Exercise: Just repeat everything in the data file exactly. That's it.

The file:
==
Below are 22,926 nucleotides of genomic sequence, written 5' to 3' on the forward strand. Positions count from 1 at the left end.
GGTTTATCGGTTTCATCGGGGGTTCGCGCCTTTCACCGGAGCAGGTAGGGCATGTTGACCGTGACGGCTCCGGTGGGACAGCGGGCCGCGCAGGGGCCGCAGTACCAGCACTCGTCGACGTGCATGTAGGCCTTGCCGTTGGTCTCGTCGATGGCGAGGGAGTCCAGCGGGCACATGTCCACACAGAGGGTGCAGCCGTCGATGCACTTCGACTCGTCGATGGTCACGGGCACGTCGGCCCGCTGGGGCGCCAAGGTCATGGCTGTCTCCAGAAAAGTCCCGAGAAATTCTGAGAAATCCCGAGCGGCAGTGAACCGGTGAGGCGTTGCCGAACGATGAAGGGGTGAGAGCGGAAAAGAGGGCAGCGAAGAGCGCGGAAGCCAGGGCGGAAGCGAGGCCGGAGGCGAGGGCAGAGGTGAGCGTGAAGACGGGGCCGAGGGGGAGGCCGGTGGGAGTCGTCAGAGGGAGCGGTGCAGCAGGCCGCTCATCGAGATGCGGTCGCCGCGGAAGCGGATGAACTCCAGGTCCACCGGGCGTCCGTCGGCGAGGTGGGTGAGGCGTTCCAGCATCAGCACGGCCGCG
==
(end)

Below are 22,926 nucleotides of genomic sequence, written 5' to 3' on the forward strand. Positions count from 1 at the left end.
GGTTTATCGGTTTCATCGGGGGTTCGCGCCTTTCACCGGAGCAGGTAGGGCATGTTGACCGTGACGGCTCCGGTGGGACAGCGGGCCGCGCAGGGGCCGCAGTACCAGCACTCGTCGACGTGCATGTAGGCCTTGCCGTTGGTCTCGTCGATGGCGAGGGAGTCCAGCGGGCACATGTCCACACAGAGGGTGCAGCCGTCGATGCACTTCGACTCGTCGATGGTCACGGGCACGTCGGCCCGCTGGGGCGCCAAGGTCATGGCTGTCTCCAGAAAAGTCCCGAGAAATTCTGAGAAATCCCGAGCGGCAGTGAACCGGTGAGGCGTTGCCGAACGATGAAGGGGTGAGAGCGGAAAAGAGGGCAGCGAAGAGCGCGGAAGCCAGGGCGGAAGCGAGGCCGGAGGCGAGGGCAGAGGTGAGCGTGAAGACGGGGCCGAGGGGGAGGCCGGTGGGAGTCGTCAGAGGGAGCGGTGCAGCAGGCCGCTCATCGAGATGCGGTCGCCGCGGAAGCGGATGAACTCCAGGTCCACCGGGCGTCCGTCGGCGAGGTGGGTGAGGCGTTCCAGCATCAGCACGGCCGCG